The Texans have announced that they have parted ways with offensive coordinator George Godsey.
“I’m grateful for the tireless work ethic and contributions George has made to our team over the last three years,” O’Brien said in a team-issued release. “I wish him nothing but the best in the future.”
Earlier in the day, O’Brien hinted that changes could come at the offensive coordinator position.
“We’re looking at everything,” O’Brien told reporters. “Look, George does a lot of good stuff for me — every coach does. I have even met with Bob [McNair] yet. I haven’t met with Rick [Smith] yet. We look at everything. Every coach is evaluated. I’m evaluated. I haven’t even heard about my evaluation from the owner. Look, I expect to be here next year, but we will begin the evaluation process here in a minute. Now, don’t take that and run with it, either. I’m going to be the head coach here next year. Again, just trying to inject some humor into it, but again it will be a headline. Everything is evaluated and that’s the process that starts here this afternoon.”
Apparently, the end result of the evaluation process was that O’Brien will return. He’ll return with a new offensive coordinator.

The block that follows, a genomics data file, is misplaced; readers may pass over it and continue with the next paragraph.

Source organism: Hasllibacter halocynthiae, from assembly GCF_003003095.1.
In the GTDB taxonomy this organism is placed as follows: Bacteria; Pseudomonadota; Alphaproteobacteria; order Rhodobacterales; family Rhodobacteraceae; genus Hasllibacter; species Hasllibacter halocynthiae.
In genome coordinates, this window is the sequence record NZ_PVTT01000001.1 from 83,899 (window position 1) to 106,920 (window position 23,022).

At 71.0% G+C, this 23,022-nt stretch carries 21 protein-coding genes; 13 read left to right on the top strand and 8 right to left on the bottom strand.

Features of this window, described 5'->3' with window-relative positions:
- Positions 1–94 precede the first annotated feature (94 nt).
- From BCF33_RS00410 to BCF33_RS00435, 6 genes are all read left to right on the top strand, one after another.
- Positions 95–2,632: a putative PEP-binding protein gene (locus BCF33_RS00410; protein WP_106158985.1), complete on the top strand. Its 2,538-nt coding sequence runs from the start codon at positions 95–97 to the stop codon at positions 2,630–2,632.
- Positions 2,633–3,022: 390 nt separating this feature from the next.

To make a quality hire, O’Brien will have to convince the person to whom he offers the job that it will be an assignment that lasts more than one season. Given that every joke has a kernel of truth, that may not be easy to do.
Given that the Texans are tied to Brock Osweiler for another season, it may be even more difficult to do.
When it comes to devising a defensive game plan, Patriots coach Bill Belichick has a simple approach: Take away what the opposing offense does best. So what will he try to take away from the Steelers on Sunday?
Putting the clamps on running back Le’Veon Bell could open up a passing game that features quarterback Ben Roethlisberger and receiver Antonio Brown. Taking away the passing game means Bell could run wild.